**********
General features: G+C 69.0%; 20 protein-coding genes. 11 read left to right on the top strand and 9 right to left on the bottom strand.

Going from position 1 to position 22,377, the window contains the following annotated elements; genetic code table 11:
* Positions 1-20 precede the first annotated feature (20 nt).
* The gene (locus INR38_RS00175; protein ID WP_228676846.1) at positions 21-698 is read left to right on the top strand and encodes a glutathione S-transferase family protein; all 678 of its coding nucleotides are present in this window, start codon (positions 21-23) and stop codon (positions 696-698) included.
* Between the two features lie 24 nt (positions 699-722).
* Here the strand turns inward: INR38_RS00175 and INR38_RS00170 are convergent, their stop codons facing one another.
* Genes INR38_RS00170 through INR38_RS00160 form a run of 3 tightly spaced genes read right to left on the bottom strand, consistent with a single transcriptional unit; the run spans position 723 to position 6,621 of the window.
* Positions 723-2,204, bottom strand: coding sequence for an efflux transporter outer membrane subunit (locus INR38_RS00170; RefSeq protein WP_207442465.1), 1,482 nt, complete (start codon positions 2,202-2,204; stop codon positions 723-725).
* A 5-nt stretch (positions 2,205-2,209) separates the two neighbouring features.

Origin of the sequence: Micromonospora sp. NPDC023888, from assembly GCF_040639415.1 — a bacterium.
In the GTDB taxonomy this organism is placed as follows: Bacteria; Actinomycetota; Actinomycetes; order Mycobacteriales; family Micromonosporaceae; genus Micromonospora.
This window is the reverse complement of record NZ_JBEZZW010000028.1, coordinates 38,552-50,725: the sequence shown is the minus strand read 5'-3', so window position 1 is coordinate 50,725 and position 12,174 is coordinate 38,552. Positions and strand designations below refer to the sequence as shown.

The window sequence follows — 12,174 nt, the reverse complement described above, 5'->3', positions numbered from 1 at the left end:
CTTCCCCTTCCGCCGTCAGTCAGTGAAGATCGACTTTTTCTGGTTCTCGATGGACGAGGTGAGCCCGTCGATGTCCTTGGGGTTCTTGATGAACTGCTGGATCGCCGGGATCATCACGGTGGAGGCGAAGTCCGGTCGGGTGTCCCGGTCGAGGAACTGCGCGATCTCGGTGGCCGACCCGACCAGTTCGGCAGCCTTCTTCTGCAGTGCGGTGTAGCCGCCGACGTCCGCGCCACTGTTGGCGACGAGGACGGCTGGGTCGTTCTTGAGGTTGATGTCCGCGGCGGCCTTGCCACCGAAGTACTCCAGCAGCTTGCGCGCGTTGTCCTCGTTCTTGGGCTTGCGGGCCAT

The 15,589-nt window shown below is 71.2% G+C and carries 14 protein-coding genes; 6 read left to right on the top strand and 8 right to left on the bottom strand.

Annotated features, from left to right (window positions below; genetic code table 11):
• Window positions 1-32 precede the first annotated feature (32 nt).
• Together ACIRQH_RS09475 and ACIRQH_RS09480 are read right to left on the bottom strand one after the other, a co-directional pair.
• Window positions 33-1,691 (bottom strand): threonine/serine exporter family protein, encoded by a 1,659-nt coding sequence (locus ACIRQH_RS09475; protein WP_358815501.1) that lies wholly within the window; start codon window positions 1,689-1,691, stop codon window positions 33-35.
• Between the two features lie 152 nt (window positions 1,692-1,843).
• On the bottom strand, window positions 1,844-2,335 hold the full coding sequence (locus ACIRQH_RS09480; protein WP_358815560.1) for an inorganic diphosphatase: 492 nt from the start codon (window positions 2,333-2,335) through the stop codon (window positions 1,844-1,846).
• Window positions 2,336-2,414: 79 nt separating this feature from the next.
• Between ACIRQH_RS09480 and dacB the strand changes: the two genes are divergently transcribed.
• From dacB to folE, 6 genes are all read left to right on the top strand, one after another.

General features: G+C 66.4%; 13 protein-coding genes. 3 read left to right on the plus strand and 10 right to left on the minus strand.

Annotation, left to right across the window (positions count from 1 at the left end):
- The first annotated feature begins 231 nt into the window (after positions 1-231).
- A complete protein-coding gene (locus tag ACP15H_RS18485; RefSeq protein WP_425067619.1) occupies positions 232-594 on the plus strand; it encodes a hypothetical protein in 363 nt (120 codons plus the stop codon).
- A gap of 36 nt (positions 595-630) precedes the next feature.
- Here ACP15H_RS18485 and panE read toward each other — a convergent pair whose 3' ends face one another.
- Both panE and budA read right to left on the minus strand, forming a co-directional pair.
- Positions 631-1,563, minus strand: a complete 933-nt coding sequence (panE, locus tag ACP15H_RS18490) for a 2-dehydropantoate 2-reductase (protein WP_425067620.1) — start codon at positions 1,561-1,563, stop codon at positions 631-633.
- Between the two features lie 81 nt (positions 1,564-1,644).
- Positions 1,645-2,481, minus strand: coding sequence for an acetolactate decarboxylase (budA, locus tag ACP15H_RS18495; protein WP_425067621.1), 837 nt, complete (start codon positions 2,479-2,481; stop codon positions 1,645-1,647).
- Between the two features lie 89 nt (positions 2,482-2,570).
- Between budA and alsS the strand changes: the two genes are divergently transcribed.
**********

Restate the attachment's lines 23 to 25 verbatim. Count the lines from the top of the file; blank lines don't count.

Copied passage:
• Between ACIRQH_RS09480 and dacB the strand changes: the two genes are divergently transcribed.
• From dacB to folE, 6 genes are all read left to right on the top strand, one after another.

General features: G+C 66.4%; 13 protein-coding genes. 3 read left to right on the plus strand and 10 right to left on the minus strand.